Levels are uniformly well designed too, never too complex or fussy and always giving you enough space to attack and then retreat, thinning out hell’s hordes with ranged assaults and then getting up close and personal to dish out damage with dual pistols, a shotgun, sword and more besides. There are health-refilling deposits of crystals to blast off walls to keep you going, collectible Fury boosts, power-ups, environmental hazards and huge red floating orbs to explode in order to take out multiple enemies at once. For as crazy as battles can get here, it’s always crisp, clean and easy to read stuff that funnels you through its chaos and brings enough fresh elements with each new region to keep the whole thing engaging.
The main campaign is split up into eight realms of hell, each one stuffed full of new demons to get your head around as you blast your way towards a satisfyingly tough final boss battle. Beat a realm and you’ll unlock a Hit Streak Boon which you can then equip to automatically kick in, giving you benefits such as a slower rate of fade on your combo meter. You’ve also got a bunch of Torment trials that unlock for each realm once you beat it and completing these tough challenges rewards you with Sigils to equip in your loadout. There’s far more going on here than we expected, in short, making for a surprisingly in-depth experience that gives you lots of opportunity to mess with your loadouts before each battle in order to find a setup that works for you as you attempt to rise up those all-important online leaderboards.
In terms of difficulty, we played on the default Goat mode, which was enough to get us plenty sweaty in the roughly eight hours it took us to see the main game and a bunch of side challenges through, but there’s also an easier Lamb and super-tough Beast setting to choose from, depending on how much pain you fancy enduring. Metal Hellsinger also gives you the option to fine-tune your audio and video latency through a handy calibration tool, although we found the default set-up worked a treat, and you can toggle auto-aim on and off to make things that little bit easier to deal with.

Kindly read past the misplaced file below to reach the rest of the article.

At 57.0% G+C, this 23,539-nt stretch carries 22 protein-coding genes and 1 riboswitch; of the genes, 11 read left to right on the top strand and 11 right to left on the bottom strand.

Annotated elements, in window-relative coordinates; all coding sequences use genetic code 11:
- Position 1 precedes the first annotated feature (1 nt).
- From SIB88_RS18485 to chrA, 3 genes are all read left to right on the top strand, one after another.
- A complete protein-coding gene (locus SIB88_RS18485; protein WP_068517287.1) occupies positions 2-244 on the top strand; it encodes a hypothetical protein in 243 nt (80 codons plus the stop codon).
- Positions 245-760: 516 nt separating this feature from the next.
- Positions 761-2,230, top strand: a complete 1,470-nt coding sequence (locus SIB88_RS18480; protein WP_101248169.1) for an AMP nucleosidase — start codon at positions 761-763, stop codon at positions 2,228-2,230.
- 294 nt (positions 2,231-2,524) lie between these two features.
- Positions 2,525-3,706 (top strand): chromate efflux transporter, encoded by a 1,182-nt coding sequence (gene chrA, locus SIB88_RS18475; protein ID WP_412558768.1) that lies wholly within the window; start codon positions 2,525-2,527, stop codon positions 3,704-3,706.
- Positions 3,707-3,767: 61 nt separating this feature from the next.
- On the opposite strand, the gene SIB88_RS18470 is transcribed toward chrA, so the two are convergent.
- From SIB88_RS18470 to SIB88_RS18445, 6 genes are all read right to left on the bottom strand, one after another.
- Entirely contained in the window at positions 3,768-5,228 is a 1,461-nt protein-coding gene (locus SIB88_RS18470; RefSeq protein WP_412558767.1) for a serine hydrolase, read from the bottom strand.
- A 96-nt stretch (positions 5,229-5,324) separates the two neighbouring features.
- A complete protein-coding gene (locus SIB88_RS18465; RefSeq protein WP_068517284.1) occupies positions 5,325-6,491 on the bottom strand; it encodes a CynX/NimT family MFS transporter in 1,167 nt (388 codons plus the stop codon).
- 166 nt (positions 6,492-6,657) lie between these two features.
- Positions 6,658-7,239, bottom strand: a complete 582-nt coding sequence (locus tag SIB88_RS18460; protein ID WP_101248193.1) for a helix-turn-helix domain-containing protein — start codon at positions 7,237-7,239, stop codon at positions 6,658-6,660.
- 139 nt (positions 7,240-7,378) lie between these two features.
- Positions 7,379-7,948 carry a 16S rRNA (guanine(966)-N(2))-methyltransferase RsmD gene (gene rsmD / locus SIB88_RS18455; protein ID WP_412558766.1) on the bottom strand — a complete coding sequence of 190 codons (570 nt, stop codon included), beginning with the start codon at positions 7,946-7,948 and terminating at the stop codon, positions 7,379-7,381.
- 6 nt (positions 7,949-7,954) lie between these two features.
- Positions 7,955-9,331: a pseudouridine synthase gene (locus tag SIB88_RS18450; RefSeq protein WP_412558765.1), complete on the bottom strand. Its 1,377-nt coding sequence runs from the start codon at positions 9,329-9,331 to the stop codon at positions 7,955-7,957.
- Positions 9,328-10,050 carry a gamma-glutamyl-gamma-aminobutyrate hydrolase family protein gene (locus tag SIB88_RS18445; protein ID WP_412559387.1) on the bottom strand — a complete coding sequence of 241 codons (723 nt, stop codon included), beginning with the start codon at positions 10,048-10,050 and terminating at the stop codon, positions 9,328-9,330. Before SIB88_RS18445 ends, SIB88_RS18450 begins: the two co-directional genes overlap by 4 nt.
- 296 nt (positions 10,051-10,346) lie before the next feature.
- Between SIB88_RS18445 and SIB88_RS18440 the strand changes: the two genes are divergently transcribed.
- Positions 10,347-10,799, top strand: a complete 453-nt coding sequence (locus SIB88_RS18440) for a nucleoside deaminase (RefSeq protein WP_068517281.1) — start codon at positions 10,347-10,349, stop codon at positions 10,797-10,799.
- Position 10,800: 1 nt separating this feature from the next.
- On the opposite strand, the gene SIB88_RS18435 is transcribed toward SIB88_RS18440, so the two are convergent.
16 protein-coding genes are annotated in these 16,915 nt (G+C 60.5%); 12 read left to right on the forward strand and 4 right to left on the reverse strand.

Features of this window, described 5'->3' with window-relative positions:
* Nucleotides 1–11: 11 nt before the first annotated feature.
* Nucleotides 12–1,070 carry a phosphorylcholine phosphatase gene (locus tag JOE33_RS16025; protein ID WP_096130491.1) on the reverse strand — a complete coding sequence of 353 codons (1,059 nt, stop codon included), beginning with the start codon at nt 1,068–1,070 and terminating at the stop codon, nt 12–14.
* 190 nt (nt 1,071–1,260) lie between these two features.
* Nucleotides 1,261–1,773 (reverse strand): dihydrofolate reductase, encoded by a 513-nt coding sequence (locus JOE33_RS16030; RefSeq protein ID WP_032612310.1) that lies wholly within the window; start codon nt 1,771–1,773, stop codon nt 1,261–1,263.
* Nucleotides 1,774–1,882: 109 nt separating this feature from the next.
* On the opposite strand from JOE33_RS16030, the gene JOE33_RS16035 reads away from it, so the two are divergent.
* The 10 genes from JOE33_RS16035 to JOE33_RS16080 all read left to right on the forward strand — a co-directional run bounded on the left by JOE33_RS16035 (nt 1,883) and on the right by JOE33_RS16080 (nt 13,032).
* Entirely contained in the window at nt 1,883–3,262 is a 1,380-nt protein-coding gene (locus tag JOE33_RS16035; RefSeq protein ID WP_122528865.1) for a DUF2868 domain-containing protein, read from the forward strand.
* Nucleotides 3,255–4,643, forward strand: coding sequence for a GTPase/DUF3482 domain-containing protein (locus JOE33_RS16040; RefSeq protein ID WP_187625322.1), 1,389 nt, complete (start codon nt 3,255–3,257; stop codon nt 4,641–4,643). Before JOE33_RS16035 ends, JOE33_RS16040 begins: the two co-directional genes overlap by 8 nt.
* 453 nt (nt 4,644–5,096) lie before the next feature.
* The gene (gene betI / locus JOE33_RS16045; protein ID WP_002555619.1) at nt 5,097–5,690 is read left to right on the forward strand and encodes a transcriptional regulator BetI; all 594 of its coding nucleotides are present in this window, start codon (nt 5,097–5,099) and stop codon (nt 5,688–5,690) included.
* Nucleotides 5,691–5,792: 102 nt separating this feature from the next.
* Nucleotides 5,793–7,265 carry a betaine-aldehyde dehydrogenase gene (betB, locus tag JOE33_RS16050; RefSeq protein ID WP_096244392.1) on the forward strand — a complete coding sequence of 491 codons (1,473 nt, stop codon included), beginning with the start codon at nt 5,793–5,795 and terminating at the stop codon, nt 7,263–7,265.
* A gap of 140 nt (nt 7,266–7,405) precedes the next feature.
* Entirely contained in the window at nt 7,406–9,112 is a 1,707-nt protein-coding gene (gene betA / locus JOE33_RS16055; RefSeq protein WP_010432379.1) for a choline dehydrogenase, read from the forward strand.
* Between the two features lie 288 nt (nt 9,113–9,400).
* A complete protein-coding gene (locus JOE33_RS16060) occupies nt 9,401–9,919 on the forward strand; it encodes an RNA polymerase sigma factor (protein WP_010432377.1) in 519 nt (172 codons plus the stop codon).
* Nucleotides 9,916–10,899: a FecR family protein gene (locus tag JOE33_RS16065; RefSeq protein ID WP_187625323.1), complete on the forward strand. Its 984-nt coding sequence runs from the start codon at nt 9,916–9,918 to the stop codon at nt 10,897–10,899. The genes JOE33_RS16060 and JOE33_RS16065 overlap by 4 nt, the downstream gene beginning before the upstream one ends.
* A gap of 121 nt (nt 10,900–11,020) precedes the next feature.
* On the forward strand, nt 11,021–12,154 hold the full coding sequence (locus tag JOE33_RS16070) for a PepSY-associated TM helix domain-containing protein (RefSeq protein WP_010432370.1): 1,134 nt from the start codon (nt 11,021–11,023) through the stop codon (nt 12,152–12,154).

With wonderfully atmospheric hellscapes, suitably grotesque enemy designs – which you can pore over in an expansive Bestiary – some excellent boss battles, narration from Troy Baker and a cracking soundtrack featuring the likes of Serj Tankian from System of a Down and Mikael Stanne of Dark Tranquillity, this is one of the slickest, most intense and exciting rhythm games we’ve played in a long, long time. It’s also just a really good FPS at heart, with a ton of attitude, super-smooth performance and a core gameplay loop that gives you the tools to dig in and perfect each area, improving your scores, maximizing your style and swagger and rising up the leaderboards as you go. We can see hardcore players sticking with this one for a long time in order to pull some insane scores out of the bag and, with new content and DLC likely coming down the road, this is another Game Pass gem that we thoroughly recommend you get stuck into.
Metal Hellsinger is a slick and addictive rhythm FPS with style and attitude to spare. With shooter action that’s heavily reminiscent of Bethesda’s 2016 DOOM reboot mashed together with superbly well-realised rhythm game aspects that enhance the core combat experience, this is a fiendishly satisfying arcade game that sucks you right into its twisted hellscapes and refuses to let you go. Get ready for some super-sweaty Heavy Metal vengeance.